Skip

Year of the Wood Horse and other trojan's tales
January 30, 2014 3:22 PM   Subscribe

Chinese New Year's eve and its the Year of the Wood Horse according to the annual rotation of 12 animals and 5 elements followed by Chinese geomancers. Horse babies are always welcome, especially boys. Less known however is the stigma attached to the girl child born in the year of the Fire Horse.
And for some reason, women are said to be especially dangerous Fire Horses. They supposedly sap their family’s finances, neglect their children, and drive their father and husband to an early grave.

This myth is so powerful that it seriously affects how people behave. Men might avoid marrying a Fire Horse, and families avoid giving birth to Fire Horse children.

In 1966, the year of the Fire Horse, people in Japan (and elsewhere in Asia) really, really tried not to have kids, either because they thought that the Fire Horse myth was true, or because they were worried that others would treat their kids differently because of the Fire Horse myth. Japanese people practiced birth control, and used abortion all in an effort to not have children during the year of the Fire Horse.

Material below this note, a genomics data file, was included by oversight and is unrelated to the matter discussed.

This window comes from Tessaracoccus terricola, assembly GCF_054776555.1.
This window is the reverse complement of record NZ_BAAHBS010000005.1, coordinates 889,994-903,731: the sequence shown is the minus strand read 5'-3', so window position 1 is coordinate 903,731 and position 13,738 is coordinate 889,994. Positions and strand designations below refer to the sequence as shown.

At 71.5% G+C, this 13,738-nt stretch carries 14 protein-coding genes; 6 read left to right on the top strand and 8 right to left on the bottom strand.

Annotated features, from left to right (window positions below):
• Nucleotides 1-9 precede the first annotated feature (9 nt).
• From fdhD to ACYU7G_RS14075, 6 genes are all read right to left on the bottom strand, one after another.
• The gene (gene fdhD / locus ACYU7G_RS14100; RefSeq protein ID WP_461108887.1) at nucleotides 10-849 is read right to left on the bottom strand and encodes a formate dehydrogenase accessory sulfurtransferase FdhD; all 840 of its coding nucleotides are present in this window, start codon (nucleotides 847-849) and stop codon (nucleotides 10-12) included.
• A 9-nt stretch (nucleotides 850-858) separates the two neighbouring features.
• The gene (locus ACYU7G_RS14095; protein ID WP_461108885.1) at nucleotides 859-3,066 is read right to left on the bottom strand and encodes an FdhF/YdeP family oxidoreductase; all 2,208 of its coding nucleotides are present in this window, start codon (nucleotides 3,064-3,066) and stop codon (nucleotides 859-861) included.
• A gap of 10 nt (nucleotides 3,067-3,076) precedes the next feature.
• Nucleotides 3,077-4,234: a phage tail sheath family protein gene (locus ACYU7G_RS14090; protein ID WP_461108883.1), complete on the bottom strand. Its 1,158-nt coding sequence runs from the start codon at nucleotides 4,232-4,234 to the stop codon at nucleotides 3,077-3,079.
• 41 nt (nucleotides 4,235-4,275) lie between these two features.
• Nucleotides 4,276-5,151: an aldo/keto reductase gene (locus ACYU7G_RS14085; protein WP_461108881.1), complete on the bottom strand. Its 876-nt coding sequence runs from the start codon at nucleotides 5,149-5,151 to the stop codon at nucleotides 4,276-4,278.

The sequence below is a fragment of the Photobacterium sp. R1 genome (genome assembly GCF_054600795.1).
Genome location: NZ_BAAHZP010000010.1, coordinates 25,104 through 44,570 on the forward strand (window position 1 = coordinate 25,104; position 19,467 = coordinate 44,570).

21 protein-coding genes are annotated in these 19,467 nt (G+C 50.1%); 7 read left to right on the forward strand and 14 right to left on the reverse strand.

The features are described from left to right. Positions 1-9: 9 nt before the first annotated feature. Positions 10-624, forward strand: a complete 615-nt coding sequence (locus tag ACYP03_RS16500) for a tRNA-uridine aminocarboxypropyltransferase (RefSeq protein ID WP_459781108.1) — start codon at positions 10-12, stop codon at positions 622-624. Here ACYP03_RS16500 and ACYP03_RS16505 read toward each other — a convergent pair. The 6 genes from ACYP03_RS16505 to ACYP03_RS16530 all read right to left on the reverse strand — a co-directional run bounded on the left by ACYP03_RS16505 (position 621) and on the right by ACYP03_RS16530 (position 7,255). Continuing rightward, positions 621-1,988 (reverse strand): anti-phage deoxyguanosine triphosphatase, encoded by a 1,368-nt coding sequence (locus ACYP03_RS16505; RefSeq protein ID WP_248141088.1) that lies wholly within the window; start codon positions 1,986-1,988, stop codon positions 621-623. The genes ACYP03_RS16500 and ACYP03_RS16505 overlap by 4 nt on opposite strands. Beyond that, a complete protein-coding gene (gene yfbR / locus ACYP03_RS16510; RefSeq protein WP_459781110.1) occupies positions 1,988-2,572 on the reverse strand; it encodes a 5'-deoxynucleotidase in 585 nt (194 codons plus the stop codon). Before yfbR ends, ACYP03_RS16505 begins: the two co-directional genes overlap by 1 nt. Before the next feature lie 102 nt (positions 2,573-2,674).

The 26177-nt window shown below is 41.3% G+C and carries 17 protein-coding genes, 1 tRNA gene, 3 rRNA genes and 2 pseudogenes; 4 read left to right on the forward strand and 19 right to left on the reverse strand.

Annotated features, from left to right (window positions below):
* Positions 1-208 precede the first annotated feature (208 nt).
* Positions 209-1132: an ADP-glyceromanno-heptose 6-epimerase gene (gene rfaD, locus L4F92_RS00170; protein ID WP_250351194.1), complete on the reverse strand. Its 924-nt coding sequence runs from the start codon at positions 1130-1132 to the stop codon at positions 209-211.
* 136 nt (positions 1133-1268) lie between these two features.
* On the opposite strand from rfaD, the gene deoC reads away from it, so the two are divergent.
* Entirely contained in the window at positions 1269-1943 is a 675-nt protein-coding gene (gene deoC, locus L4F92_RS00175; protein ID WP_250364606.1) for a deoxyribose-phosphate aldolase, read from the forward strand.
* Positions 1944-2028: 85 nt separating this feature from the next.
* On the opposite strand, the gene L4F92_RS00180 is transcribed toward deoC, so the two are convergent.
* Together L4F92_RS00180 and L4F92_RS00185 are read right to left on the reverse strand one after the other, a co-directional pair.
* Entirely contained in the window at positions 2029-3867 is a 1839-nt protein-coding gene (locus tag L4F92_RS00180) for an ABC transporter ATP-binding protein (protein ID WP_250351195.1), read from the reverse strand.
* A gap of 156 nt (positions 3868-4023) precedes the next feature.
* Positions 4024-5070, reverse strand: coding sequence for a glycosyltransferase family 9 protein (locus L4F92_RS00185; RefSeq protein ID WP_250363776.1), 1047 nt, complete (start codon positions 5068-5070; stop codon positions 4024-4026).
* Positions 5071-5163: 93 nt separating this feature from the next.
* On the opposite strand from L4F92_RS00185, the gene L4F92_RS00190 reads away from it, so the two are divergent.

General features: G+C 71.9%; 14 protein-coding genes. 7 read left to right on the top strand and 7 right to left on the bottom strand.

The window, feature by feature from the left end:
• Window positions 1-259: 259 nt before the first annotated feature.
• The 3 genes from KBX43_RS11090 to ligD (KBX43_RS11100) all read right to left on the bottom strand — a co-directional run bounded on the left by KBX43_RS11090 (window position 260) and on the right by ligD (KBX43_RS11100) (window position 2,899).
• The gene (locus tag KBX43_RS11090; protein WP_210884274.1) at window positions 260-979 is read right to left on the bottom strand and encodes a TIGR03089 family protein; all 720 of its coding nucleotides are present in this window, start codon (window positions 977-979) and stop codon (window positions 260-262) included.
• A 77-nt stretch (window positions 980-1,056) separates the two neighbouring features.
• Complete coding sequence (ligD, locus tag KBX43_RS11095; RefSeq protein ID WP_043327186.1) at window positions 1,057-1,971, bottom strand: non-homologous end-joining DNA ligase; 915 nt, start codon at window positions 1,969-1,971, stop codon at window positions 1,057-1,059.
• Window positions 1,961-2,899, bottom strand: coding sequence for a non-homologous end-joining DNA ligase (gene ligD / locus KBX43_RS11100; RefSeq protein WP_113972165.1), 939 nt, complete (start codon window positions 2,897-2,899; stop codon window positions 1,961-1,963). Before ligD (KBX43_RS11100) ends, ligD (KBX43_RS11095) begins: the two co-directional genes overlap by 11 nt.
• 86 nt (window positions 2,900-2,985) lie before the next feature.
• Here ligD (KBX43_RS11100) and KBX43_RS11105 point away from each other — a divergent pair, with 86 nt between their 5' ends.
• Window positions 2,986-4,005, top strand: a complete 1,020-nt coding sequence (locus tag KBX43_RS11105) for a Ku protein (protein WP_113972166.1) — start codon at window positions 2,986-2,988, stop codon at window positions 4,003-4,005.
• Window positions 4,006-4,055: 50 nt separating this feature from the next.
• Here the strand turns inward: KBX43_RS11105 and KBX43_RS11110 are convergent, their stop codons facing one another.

Josephine Baker was born in 1906, a Fire Horse woman, as was Chandrashekhar Azad.
posted by infini (29 comments total) 6 users marked this as a favorite

 
Superstition is a hell of a drug.
posted by The Card Cheat at 3:26 PM on January 30 [2 favorites]


Woman born in 1966, a fire horse year, right here.
posted by matildaben at 3:32 PM on January 30 [7 favorites]


Year of the Wood Horse
Great!
posted by the man of twists and turns at 3:38 PM on January 30


Eh, astrology is all a bunch of cock and bull to me.

or rooster and taurus, if you prefer
posted by ckape at 3:54 PM on January 30 [1 favorite]


Fire Horses
posted by unliteral at 3:55 PM on January 30


Wow. The silly things that people earnestly believe affect childhood development.

Now if you'll excuse me, I have to go purchase a zillion Baby Einstein DVDs and some greatest hits compilations of Mozart.
posted by RonButNotStupid at 4:07 PM on January 30 [3 favorites]


Better known is the stigma attached to girl children in China in general. The male:female birth ratio is 117:100 right now, compared to roughly 105:100 naturally.
posted by Nelson at 4:14 PM on January 30


How does the fact that this affects everyone born in an entire year come into play, culturally?